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Disinfectants

Chloramine is especially effective in the distribution system pipes and is formed by adding ammonia to the water which contains free chlorine. If used in excess of its maximum residual disinfectant level, it may cause irritation of the eyes, nose, and stomach, or anemia in some people.

Chlorine is added either as a gas or liquid. It is the cheapest of the disinfectants and has a long history of being effective on most microorganisms. If used in excess of its maximum r esidual disinfectant level, it will cause irritation of the eyes, nose, and stomach for some people.

Chlorine dioxide is very effective in treating the potable water supply and disappears from the water rapidly. The four main ways of producing chlorine dioxide are electrochemical, the acid- chlorite method, the chlorine-chlorite method, and three chemical processes. (See endnote 26 for specific reactions during the production of the chlorine dioxide.) If used in excess of the maximum residual disinfectant level, some infants, young children, and fetuses will suffer from nervous system problems. Drinking excessive amounts of the chlorine dioxide in water over several years may cause anemia. The National Primary Drinking Water Standards for the three disinfectants are chloramine 4 ppm, chlorine 4 ppm, and chlorine dioxide 800 ppb.

Ozone is an extremely strong oxidant and disinfectant utilized in water treatment systems. It works much faster than chlorine, inactivates viruses, oxidizes organic and inorganic compounds, removes iron and manganese, and controls taste and odors. It is used in many water treatment facilities. It is used for control of MS-2, poliovirus, Giardia cysts, and Cryptosporidium. The disadvantages are the higher cost of equipment and operation, water hardness may affect the process, potential fire hazards, and toxicity problems for people. Also there is no carryover of a disinfectant residual and therefore chlorine has to be used afterwards to prevent growth of microorganisms. Some of the ozone byproducts and reactions with chemicals in the water may include brominated compounds, aldehydes, ketones, and carboxylic acids and these may have serious health effects. (See endnote 27.)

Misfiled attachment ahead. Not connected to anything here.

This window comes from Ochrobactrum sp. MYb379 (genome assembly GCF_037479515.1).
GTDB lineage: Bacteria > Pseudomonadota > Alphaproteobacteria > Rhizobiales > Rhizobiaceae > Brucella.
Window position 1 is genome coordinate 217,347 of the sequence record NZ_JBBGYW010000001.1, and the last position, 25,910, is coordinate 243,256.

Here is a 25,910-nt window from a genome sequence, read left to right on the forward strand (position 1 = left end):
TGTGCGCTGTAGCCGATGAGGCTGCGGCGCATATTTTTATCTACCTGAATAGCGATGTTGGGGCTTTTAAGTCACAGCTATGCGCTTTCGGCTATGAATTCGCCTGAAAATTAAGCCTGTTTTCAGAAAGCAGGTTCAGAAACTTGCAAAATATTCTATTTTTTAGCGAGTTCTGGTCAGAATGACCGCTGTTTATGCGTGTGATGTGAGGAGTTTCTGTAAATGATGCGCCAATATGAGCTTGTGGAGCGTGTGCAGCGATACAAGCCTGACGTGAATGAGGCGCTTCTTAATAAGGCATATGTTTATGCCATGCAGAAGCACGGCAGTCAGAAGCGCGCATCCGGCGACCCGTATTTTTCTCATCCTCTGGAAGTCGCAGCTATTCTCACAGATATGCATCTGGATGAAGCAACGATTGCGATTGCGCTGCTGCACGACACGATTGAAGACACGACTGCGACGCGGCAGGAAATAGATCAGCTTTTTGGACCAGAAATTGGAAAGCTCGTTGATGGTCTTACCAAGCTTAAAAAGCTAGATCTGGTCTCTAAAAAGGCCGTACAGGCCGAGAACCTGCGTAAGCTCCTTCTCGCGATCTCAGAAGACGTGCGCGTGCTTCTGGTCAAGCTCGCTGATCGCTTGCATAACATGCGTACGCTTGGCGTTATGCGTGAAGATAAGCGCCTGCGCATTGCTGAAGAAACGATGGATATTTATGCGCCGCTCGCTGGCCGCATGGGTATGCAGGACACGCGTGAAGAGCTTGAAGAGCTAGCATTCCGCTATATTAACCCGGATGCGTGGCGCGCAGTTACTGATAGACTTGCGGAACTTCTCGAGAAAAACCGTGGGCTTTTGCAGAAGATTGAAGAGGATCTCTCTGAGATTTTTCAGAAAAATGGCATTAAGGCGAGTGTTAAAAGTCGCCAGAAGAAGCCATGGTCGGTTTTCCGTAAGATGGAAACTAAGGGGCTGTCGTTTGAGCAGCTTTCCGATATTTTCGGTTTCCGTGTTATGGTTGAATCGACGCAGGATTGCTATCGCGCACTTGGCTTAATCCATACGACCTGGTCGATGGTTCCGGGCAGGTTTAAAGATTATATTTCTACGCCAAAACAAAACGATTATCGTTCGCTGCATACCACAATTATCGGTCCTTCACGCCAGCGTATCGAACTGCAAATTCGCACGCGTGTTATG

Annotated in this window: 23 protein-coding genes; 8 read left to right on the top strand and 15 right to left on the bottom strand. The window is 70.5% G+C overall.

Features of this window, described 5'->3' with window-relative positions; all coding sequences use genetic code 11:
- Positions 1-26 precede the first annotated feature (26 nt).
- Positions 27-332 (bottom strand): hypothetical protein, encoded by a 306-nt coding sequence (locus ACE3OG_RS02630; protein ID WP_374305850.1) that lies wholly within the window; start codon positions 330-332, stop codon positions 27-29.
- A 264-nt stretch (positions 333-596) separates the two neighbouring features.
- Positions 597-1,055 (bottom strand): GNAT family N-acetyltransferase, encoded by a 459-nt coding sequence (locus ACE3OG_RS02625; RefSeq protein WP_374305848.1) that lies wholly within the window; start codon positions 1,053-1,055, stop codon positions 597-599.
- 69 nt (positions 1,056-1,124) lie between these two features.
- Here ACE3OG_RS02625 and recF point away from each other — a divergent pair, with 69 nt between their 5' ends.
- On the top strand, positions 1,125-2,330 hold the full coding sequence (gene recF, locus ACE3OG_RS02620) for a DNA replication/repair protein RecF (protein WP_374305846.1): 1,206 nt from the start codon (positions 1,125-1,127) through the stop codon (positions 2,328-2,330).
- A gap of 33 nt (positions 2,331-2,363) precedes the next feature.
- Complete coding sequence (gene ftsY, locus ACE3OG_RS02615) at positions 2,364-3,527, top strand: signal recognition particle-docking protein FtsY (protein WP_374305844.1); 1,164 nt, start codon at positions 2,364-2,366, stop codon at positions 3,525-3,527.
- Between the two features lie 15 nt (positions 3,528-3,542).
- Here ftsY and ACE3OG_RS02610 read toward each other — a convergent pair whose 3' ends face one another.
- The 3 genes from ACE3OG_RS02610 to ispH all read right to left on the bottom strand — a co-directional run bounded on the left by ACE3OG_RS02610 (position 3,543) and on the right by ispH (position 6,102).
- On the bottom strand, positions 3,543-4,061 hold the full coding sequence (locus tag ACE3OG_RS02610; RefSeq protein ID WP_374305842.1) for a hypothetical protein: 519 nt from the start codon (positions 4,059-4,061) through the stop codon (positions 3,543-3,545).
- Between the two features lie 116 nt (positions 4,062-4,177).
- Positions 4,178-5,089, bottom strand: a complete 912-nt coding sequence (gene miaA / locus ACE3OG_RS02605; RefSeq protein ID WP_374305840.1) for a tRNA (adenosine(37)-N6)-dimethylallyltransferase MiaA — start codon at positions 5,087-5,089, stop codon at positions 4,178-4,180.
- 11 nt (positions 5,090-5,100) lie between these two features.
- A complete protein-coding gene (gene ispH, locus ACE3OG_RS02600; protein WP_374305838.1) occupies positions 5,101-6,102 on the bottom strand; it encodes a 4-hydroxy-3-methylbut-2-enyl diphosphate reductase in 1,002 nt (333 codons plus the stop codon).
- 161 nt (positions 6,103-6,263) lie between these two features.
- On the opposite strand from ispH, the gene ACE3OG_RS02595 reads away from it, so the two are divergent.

Ultraviolet light may be used for disinfection at the proper wavelength which has germicidal properties (200-300 nm). Some of the problems include breakage of the lamp which could release mercury into the water; the use of a UV reactor which may alter the dose delivery rate and time, and therefore not affect all microorganisms; UV light inactivates the organism but does not destroy it; the proximity of the water to the UV light and how clean the light is kept affects the process; and the amount of turbidity present.

 
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